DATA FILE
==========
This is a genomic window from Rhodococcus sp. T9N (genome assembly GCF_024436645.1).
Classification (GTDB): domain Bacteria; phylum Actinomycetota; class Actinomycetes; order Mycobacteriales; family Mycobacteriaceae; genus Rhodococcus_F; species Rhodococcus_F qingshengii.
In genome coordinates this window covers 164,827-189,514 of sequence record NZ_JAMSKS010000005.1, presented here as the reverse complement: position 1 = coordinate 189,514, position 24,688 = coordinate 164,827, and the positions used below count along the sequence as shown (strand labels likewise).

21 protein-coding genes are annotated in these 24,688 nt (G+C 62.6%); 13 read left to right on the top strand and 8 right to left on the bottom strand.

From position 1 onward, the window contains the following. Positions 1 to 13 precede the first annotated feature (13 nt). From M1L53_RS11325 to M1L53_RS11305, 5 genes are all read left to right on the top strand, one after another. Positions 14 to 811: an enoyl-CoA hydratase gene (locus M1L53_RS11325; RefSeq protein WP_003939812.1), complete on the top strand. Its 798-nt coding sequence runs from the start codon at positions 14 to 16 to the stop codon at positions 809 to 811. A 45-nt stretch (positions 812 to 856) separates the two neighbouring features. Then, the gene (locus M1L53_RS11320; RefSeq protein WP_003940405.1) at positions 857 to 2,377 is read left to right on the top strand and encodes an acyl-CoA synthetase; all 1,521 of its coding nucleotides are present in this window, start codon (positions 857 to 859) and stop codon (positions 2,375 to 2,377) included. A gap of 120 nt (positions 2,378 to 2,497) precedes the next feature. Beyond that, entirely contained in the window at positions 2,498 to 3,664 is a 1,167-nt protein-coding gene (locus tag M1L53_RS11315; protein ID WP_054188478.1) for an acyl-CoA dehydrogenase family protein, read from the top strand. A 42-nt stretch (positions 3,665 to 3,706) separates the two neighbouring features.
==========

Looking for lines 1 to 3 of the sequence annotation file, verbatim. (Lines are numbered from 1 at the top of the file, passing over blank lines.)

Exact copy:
This is a genomic window from Rhodococcus sp. T9N (genome assembly GCF_024436645.1).
Classification (GTDB): domain Bacteria; phylum Actinomycetota; class Actinomycetes; order Mycobacteriales; family Mycobacteriaceae; genus Rhodococcus_F; species Rhodococcus_F qingshengii.
In genome coordinates this window covers 164,827-189,514 of sequence record NZ_JAMSKS010000005.1, presented here as the reverse complement: position 1 = coordinate 189,514, position 24,688 = coordinate 164,827, and the positions used below count along the sequence as shown (strand labels likewise).